PUNTA CARDON, Venezuela (Reuters) – Rebeca Reyes furiously wiped black tar from her children’s arms after they swam in crude oil-tainted water during a recent outing on the beach at Punta Cardon in Venezuela.
A breach in an underwater pipeline owned by state-owned oil company PDVSA that had gushed for at least 10 days before being sealed was the cause, leaving an oil slick that floated over fishing grounds , coating netting and fouling boat engines before plunging into the shores of Falcon State in western Venezuela.
“We always come here to do something fun, but today we found it,” said Reyes, 42, who was unaware of the spill. “We lost the only entertainment we had left.”
While oil spills in much of the world are widely reported and victims compensated, this is not the case in Venezuela. PDVSA suffers from frequent and, in Falcon’s case, significant leaks and emissions, particularly along the country’s west coast, an area full of aging oil fields, pipelines and refineries.
Political cartoons about world leaders
Neither PDVSA, which has not made the incident public, nor the Venezuelan ministries of oil and eco-socialism responded to requests for comment.
“We have been working on coastal clean-up and remediation plans with PDVSA,” Venezuelan Minister of Eco-socialism, Josue Lorca, told local media earlier this year after another spill in the state by Zulia. “Oil spills are nothing to write home about,” he added.
But spills come at a cost. As Reyes cleaned the oil from his children, so did the fishermen that day, scraping the oil from a shrimp crop in the nearby community of Acorote.
“The oil spill killed our work, our fishing area and the shrimp farms,” said Samuel Ortiz, a fisherman who represents the workers there. “This spill hits us in the stomach, in the pockets.”
The leak affected around 500 fishermen in a dozen communities, said the workers, their nets, their catch of fish and shrimp coated with oil.
Fishermen in Rio Seco, across the bay from Punta Cardon, informed PDVSA of the spill on September 16, according to an internal PDVSA report on the incident. Oil leaked from PDVSA’s Ule-Amuay 2, a 26-inch pipeline that transports crude to the Paraguana refining center.
“This is the first time I’ve seen such a large spill,” said a PDVSA employee involved in the repairs, who declined to be identified for fear of reprisal. “The jet was about two meters high.”
PDVSA was able to completely shut off the flow of oil into the line for inspections and completed repairs on September 27, according to the report, which did not disclose the volume of oil lost.
Venezuela hardly exports any fish, but last year 180,000 tonnes were caught in its rivers and offshore fishing grounds, according to official figures. This compares to an annual average of 514,000 tonnes in 2003-2005, according to the Food and Agriculture Organization of the United Nations (FAO).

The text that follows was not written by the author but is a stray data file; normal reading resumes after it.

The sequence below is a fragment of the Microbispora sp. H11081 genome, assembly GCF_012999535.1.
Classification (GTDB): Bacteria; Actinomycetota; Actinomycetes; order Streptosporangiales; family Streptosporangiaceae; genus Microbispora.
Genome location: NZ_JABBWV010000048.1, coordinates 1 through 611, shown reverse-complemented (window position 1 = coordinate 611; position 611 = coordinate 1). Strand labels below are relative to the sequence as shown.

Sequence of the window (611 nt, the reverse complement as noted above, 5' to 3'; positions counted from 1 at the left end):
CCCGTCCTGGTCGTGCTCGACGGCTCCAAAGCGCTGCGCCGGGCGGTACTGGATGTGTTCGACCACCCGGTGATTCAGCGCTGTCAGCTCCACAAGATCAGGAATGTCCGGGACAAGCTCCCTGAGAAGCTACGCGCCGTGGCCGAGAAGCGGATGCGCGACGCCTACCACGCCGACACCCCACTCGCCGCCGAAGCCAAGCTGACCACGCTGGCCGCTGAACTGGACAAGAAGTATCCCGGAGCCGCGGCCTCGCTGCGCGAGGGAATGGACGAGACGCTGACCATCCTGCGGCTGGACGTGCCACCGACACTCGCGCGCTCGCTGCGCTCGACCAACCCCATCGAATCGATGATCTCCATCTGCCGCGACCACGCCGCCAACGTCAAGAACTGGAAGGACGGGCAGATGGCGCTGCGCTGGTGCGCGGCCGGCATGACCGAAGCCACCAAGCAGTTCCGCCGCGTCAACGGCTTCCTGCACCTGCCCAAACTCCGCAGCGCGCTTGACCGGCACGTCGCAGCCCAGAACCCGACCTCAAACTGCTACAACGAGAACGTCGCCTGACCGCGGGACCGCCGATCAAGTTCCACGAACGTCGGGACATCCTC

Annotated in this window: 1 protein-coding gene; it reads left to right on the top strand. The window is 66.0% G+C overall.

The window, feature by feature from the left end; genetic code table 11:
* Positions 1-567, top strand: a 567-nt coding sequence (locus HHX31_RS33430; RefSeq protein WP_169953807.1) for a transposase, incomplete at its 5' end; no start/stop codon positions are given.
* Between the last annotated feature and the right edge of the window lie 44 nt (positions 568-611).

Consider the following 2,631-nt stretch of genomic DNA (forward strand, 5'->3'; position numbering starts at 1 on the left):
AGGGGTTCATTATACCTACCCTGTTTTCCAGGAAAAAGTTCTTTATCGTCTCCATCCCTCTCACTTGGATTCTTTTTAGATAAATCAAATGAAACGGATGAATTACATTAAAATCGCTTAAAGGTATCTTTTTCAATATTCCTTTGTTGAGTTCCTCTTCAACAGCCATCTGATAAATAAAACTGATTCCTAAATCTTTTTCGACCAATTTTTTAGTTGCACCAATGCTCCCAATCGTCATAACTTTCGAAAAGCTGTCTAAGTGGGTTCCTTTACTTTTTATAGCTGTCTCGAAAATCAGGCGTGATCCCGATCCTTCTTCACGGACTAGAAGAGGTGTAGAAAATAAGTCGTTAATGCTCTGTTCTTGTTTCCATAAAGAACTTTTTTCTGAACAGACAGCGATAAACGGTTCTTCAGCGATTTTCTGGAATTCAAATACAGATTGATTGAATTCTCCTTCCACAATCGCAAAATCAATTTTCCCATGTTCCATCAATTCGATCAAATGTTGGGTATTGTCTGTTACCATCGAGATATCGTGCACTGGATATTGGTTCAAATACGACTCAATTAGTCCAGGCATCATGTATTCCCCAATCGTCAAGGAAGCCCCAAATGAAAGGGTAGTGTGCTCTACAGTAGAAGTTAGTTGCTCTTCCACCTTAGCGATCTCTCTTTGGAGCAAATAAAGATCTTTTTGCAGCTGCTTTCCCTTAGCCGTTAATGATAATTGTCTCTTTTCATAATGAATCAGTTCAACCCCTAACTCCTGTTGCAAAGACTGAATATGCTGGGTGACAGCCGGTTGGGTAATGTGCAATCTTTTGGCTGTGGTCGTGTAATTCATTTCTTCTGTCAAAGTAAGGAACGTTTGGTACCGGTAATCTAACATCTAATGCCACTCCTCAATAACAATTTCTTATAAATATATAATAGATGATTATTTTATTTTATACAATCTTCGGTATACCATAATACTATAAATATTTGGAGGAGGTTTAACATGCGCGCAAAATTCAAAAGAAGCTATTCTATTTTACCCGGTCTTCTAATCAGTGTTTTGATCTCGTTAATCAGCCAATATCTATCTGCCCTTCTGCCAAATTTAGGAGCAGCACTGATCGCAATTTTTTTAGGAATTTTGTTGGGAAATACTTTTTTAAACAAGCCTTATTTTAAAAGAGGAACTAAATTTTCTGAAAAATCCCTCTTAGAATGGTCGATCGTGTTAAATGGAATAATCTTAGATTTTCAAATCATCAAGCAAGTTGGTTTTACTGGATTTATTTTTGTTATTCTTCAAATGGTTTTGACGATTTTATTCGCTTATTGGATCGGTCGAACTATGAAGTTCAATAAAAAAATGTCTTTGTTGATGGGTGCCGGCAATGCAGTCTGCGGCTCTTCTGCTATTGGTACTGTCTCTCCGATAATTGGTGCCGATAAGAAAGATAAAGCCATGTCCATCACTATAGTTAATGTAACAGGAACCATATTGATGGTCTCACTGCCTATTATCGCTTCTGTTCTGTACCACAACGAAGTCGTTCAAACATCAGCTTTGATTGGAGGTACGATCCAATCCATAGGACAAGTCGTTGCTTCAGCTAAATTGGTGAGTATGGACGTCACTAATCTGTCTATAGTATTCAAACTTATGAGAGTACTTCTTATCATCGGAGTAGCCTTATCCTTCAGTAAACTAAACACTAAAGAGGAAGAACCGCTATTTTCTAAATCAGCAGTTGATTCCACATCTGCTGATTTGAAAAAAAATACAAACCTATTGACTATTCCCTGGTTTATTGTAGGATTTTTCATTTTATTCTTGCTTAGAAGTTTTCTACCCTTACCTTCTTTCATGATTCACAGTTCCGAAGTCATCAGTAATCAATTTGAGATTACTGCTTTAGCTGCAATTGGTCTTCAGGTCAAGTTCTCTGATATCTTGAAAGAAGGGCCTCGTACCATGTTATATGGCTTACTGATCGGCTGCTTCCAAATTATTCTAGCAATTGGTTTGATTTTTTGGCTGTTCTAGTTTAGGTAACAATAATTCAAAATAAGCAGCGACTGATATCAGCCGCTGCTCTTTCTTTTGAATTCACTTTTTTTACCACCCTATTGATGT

Most of the decline stems from a trawling ban in 2009, but frequent spills of PDVSA have made conditions worse.
Venezuela does not have the means to compensate those injured by the incidents, a preliminary report from the Venezuelan Observatory for Environmental Policy revealed this year.
Marine biologist Eduardo Klein, who monitors oil spills in Venezuela, estimated the length of the slick near Rio Seco at 65 kilometers (40 miles) based on satellite images. He traveled for days across the coast before being dispersed by the winds. Much of it probably sank, as scoops of oil hit the shore, he said.
A gas leak from a parallel line was also noticed last month by fishermen in Rio Seco, according to sources and a video seen by Reuters.
As of September this year, at least 53 spills have been reported in Venezuela by Klein and the Venezuelan Observatory for Political Ecology, including a large one in June that sent around 3.6 million liters of fuel into the Sea of Caribbean.
More than three-quarters of the total leaks occurred in Falcon and Zulia states.
Up to 50,000 oil leaks and spills were tracked in the country between 2010 and 2016, according to a September report https://earthobservatory.nasa.gov/images/148894/troubled-waters from US National Aeronautics and Space Administration. The oil spill in Lake Maracaibo de Zulia endangered its wildlife, water quality and human health, NASA said.
In Falcon, spills are common in a handful of crude, gas and fuel lines that go to Paraguana, the PDVSA worker said.
“This is the fifth leak at various locations on this undersea line in about a year,” Klein said.
(Reporting by Mircely Guanipa in Punta Cardon, additional reporting by Vivian Sequera, Deisy Buitrago and Marianna Parraga; edited by Gary McWilliams and Steve Orlofsky)
Copyright 2021 Thomson Reuters.